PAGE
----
Julian Grenier on working with the revised Early Years Foundation Stage
Last week I attended the Nursery World Virtual Event, The Future of the EYFS, and listened to Julian Grenier as he provided an excellent overview of current early years practice and carefully explained why the EYFS reforms have taken place.
Julian Grenier led on the revision of Development Matters for the Department for Education. He has independently written guidance to support practitioners, teachers and settings in understanding and implementing the updated Development Matters.
Julian has been kind enough to share the following article with our readers.
‘Working with the revised Early Years Foundation Stage : Principles into Practice’.
Quality matters to all children. But it matters especially for disadvantaged children. So, it’s important for every early years setting to have a plan to improve quality and to support any children who might be in danger of falling behind the majority.
Effective early years settings are always ambitious to become better.
Professional Development can lead to improvements in quality. But, in practice, it doesn’t always succeed in that. Professional Development has to be planned carefully, delivered well and regularly evaluated. It needs to be seen as a year-round activity, not a one-off event.
It’s important to start with a clear understanding of your local context: what do children bring to your setting? What do they need you to offer them? What does your assessment information tell you about the progress children make? All of this information can help you to pinpoint priorities for improvement. You might need to focus more on certain areas of the curriculum: for example, if many of your children have limited space to play,
You might need to spend more time on supporting their physical development.
Once your aims are clear, you are ready to plan your Professional Development programme. This is most likely to be effective if it’s based on the best available evidence and clearly focused on improving children’s experiences in your setting. Consider how your programme will lead to:
- children learning better
- children having improved health and wellbeing
- children experiencing better care.
You can look for evidence of what works in the Early Intervention Foundation’s report, Teaching, pedagogy and practice in early years childcare: An evidence review or on the Education Endowment Foundation’s Early Years Toolkit. The evidence suggests that a successful programme will run over a whole year, or the majority of the year. Each practitioner will engage in at least 20 hours of training in total. Those 20 hours might include a whole-staff session, self-study and online learning, discussion, mentoring or coaching, and peer support. There isn’t any evidence that sending staff to one-off training events and asking them to share their learning with the wider team is effective in improving quality, although it might support an individual’s professional development.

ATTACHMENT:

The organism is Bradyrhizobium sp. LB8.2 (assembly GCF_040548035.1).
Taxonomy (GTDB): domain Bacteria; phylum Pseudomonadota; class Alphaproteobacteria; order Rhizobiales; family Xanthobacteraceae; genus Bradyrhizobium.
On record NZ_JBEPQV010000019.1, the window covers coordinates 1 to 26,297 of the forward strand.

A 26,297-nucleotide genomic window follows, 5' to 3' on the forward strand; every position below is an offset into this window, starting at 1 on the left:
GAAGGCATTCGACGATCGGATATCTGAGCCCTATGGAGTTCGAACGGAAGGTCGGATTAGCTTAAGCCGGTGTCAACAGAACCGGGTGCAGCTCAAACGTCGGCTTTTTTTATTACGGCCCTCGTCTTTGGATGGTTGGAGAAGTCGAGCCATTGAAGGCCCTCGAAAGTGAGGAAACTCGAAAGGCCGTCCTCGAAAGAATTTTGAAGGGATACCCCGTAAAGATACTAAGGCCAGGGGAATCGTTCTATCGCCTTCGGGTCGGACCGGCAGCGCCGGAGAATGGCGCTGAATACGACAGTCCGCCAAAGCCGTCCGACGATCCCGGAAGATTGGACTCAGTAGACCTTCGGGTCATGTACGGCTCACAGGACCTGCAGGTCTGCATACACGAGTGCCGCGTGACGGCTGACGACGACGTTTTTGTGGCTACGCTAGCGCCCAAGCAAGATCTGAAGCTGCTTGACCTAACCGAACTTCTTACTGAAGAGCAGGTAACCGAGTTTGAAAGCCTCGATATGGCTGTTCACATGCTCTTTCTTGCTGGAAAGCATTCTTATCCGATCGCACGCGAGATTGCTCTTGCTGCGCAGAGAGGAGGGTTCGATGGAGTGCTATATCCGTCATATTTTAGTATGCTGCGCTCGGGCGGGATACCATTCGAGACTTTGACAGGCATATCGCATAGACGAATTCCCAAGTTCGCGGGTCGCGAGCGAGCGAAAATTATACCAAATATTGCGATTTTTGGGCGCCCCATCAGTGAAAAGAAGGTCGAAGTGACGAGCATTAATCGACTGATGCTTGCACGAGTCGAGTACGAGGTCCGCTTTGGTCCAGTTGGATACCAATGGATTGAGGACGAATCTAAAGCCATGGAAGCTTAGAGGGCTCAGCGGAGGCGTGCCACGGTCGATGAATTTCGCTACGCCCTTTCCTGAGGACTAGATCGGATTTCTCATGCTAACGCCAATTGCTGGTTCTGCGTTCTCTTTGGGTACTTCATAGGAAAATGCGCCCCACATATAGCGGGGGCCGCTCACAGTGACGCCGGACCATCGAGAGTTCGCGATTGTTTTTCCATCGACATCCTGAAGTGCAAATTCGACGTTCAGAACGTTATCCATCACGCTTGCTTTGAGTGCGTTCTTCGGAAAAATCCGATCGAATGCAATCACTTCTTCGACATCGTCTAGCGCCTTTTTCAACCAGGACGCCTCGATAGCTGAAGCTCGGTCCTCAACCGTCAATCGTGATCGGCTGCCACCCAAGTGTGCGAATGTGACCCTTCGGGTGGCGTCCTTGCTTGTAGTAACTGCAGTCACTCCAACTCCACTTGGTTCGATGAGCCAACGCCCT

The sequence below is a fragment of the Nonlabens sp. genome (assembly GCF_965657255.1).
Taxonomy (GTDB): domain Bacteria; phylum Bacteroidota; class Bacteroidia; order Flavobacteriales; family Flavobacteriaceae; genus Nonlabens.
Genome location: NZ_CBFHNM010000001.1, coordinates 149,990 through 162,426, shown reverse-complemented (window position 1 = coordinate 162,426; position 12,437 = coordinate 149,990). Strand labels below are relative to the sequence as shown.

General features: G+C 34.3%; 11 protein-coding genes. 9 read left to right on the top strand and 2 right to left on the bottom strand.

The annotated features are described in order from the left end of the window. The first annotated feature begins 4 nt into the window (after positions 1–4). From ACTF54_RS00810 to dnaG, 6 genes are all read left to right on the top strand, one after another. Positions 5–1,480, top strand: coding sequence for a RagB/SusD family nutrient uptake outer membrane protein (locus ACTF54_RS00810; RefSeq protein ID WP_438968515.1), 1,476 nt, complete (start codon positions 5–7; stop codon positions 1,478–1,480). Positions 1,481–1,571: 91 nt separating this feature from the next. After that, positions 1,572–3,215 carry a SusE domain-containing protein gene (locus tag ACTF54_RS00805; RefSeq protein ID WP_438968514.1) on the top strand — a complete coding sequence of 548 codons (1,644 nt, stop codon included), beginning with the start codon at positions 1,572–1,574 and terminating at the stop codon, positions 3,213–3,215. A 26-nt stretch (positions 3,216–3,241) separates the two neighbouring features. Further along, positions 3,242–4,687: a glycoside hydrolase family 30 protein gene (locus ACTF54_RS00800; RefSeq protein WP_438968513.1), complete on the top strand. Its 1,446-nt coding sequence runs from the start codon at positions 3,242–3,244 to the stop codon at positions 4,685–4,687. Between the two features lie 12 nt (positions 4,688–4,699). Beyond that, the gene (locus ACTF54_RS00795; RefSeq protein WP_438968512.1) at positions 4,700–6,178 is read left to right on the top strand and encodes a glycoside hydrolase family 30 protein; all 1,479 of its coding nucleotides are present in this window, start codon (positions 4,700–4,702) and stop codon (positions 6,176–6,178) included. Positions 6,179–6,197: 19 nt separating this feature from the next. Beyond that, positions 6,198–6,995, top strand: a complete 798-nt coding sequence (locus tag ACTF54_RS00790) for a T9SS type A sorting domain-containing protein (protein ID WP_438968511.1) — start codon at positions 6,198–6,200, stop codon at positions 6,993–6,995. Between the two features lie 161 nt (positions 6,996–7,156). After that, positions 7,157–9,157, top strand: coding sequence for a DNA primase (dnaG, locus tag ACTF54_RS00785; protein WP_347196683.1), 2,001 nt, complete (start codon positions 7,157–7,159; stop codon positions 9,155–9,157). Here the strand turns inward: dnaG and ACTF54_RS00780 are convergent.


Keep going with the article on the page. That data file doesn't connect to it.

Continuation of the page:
Professional development is most effective when there is a clear focus on practice, clearly linked to theory. Ongoing support will mean that participants can transfer what they are learning into their daily practice, and understand the theory that underpins what they are doing. For example, practitioners could regularly observe or film their practice (with the consent of parents). That will help them to check that they are putting their training into action. Coaching sessions can help practitioners to keep focused on their training, and to overcome barriers to change.
It’s important to include everyone in the training and implementation sessions. Ensure that sessions are engaging and practical, with focused professional learning and plenty of practical examples. Participants will need to know what the new practice looks like. Settings can reduce the costs of Professional Development by joining together as a group and working together on a programme. Local authorities, Teaching School Hubs, and Research Schools can help with this.
Other useful links can be found here:
Since the revised Development Matters was published for early adopter schools in September 2020, there have been several video discussions (vlogs) and blogs about the new guidance. Hear from Julian Grenier with representatives from Ofsted and the Department for Education:
- Early Adopter Facebook group
- Foundation Years Website
- Foundation Stage Forum
- PACEY: EY Smart
- ICAN: supporting children’s communication with the revised Development Matters
- Childcare.co.uk: video interview
- Blog: Assessment beyond levels in the early years – improving learning for all children
- Nursery World: EYFS guidance – the big picture (£)